Neil Postman dives into a deeper understanding of technology and how he perceives certain technological developments. He considers the outcome that technology has on societies and cultures and then evaluates them to see if they are beneficial or detrimental. He also examines what people, who base their lives around technology, do to keep technology in power. His ideas about technology are in a perspective that numerous people would not consider because he is willing to contemplate all the angles of technology. Driverless cars have become a recent design that most people would consider a huge step for mankind in technological advancement but after reading Postman and getting some insight of his views on technology, driverless cars could end
Immanuel Kant and John Stuart Mill are two of the most notable philosophers in normative ethics. This branch of ethics is based on moral standards that determine what is considered morally right and wrong. This paper will focus on Immanuel Kant’s theory of deontology and J.S. Mill’s theory of utilitarianism. While Mill takes a consequentialist approach, focused on the belief that actions are right if they are for the benefit of a majority, Kant is solely concerned with the nature of duty and obligation, regardless of the outcome. This paper will also reveal that Kantian ethics, in my opinion, is a better moral law to follow compared to the utilitarian position.
The divine command theory, utilitarianism, Kant’s duty defined morality, natural law theory, and Aristotle’s virtue ethics are the five types of ethical theories. The divine command theory states that what is morally right and wrong will be decided by God. Utilitarianism states that “Action “A” is morally right if and only if it produces the greatest amount of overall happiness. Kant’s duty defined morality states that what is important is acting for the sake of producing good consequences, no matter what the act is. Natural law theory states that people should focus on the good and avoid any evil. The last theory is Aristotle’s virtue ethics which states that we should move from the concern towards good action and to focus on the concern with good character. This paper argues that Aristotle’s virtue ethics is better than the other ethical theories.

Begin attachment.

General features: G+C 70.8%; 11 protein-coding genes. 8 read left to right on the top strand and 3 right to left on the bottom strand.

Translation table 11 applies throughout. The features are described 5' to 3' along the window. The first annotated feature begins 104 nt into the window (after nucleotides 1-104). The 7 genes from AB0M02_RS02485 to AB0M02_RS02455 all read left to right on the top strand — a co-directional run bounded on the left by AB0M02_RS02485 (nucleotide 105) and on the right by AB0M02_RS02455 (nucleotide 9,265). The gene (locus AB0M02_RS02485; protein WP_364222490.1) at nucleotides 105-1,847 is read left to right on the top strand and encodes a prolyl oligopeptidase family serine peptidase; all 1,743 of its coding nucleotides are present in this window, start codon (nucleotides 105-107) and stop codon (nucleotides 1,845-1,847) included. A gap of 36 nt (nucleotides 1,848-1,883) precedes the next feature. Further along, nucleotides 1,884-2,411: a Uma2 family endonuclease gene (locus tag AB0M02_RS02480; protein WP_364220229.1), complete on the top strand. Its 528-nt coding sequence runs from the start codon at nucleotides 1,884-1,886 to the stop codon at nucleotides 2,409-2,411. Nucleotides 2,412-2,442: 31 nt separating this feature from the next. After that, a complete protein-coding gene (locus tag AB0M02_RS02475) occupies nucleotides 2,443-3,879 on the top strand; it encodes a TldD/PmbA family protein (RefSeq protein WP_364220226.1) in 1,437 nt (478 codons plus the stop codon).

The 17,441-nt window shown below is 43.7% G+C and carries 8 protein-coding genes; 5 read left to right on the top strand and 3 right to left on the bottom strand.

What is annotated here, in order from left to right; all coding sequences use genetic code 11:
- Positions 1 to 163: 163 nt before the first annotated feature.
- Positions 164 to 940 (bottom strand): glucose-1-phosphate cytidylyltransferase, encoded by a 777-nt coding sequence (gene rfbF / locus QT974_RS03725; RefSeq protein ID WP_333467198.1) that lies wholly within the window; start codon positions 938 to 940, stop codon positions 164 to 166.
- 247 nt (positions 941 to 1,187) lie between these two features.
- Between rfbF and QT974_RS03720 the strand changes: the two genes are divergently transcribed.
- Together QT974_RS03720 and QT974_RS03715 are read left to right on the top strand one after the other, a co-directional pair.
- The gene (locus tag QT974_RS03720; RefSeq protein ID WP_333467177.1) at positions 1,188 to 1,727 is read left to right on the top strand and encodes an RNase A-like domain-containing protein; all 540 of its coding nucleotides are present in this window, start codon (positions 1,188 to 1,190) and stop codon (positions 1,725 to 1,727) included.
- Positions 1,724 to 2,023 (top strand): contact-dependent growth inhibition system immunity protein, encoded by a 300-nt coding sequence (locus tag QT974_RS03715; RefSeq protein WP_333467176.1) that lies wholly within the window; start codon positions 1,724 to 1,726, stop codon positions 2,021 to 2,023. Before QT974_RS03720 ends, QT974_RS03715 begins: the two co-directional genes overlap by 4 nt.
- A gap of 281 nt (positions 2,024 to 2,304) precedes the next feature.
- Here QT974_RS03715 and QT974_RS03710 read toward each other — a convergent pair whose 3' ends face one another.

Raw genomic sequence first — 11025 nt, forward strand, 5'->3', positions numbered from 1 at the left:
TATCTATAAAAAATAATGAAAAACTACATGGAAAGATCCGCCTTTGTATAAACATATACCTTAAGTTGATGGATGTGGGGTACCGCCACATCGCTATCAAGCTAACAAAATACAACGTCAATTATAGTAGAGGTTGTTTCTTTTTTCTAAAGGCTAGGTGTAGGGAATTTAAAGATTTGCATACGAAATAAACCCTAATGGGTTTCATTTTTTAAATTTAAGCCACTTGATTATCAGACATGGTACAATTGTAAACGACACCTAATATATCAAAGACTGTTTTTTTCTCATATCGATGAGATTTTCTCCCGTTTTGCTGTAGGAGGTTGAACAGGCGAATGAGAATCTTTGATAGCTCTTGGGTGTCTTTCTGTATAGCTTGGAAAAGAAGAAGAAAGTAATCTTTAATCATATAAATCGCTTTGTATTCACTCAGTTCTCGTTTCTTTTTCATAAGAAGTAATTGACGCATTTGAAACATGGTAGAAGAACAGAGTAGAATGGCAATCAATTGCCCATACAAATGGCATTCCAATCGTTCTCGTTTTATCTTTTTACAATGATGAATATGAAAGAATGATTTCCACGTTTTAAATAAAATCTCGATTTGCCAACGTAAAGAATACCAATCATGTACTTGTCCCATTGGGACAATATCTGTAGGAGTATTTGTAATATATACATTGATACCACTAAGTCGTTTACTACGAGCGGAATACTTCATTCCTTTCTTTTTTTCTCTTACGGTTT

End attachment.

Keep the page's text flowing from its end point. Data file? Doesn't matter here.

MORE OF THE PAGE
Driverless cars will probably be one of the main and most common transportation vehicles in the future that will become a big part of our lives. Currently our thoughts about driverless cars have positive aspects to offer us rather than negative. These cars will shape our social lives and change the way we live. But how?